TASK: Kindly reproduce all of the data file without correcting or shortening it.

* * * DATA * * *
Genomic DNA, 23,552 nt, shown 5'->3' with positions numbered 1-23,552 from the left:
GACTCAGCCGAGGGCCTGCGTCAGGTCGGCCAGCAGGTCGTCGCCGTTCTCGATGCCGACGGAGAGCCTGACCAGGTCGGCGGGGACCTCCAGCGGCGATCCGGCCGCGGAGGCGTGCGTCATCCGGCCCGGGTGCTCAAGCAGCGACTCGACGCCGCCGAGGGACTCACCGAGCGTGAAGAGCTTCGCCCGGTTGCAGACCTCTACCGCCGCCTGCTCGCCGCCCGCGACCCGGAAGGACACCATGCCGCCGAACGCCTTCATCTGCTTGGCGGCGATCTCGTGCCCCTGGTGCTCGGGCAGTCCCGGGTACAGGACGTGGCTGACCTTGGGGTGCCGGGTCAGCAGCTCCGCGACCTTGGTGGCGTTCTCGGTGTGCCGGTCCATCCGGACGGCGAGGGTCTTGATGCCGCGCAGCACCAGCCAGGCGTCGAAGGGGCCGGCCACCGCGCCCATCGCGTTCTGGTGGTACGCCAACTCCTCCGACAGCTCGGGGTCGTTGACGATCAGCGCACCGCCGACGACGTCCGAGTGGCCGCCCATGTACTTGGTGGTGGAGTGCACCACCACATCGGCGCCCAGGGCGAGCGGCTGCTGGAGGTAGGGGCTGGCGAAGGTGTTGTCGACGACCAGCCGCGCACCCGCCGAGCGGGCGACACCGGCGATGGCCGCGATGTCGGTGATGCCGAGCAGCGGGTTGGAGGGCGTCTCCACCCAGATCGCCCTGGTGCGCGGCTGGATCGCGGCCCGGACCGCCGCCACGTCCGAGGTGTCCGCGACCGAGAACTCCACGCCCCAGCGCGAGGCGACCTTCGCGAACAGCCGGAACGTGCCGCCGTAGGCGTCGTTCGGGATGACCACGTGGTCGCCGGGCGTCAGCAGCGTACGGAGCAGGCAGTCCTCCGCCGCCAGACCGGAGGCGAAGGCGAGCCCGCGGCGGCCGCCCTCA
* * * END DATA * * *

Genomic DNA, 23,552 nt, shown 5'->3' with positions numbered 1-23,552 from the left:
GACTCAGCCGAGGGCCTGCGTCAGGTCGGCCAGCAGGTCGTCGCCGTTCTCGATGCCGACGGAGAGCCTGACCAGGTCGGCGGGGACCTCCAGCGGCGATCCGGCCGCGGAGGCGTGCGTCATCCGGCCCGGGTGCTCAAGCAGCGACTCGACGCCGCCGAGGGACTCACCGAGCGTGAAGAGCTTCGCCCGGTTGCAGACCTCTACCGCCGCCTGCTCGCCGCCCGCGACCCGGAAGGACACCATGCCGCCGAACGCCTTCATCTGCTTGGCGGCGATCTCGTGCCCCTGGTGCTCGGGCAGTCCCGGGTACAGGACGTGGCTGACCTTGGGGTGCCGGGTCAGCAGCTCCGCGACCTTGGTGGCGTTCTCGGTGTGCCGGTCCATCCGGACGGCGAGGGTCTTGATGCCGCGCAGCACCAGCCAGGCGTCGAAGGGGCCGGCCACCGCGCCCATCGCGTTCTGGTGGTACGCCAACTCCTCCGACAGCTCGGGGTCGTTGACGATCAGCGCACCGCCGACGACGTCCGAGTGGCCGCCCATGTACTTGGTGGTGGAGTGCACCACCACATCGGCGCCCAGGGCGAGCGGCTGCTGGAGGTAGGGGCTGGCGAAGGTGTTGTCGACGACCAGCCGCGCACCCGCCGAGCGGGCGACACCGGCGATGGCCGCGATGTCGGTGATGCCGAGCAGCGGGTTGGAGGGCGTCTCCACCCAGATCGCCCTGGTGCGCGGCTGGATCGCGGCCCGGACCGCCGCCACGTCCGAGGTGTCCGCGACCGAGAACTCCACGCCCCAGCGCGAGGCGACCTTCGCGAACAGCCGGAACGTGCCGCCGTAGGCGTCGTTCGGGATGACCACGTGGTCGCCGGGCGTCAGCAGCGTACGGAGCAGGCAGTCCTCCGCCGCCAGACCGGAGGCGAAGGCGAGCCCGCGGCGGCCGCCCTCA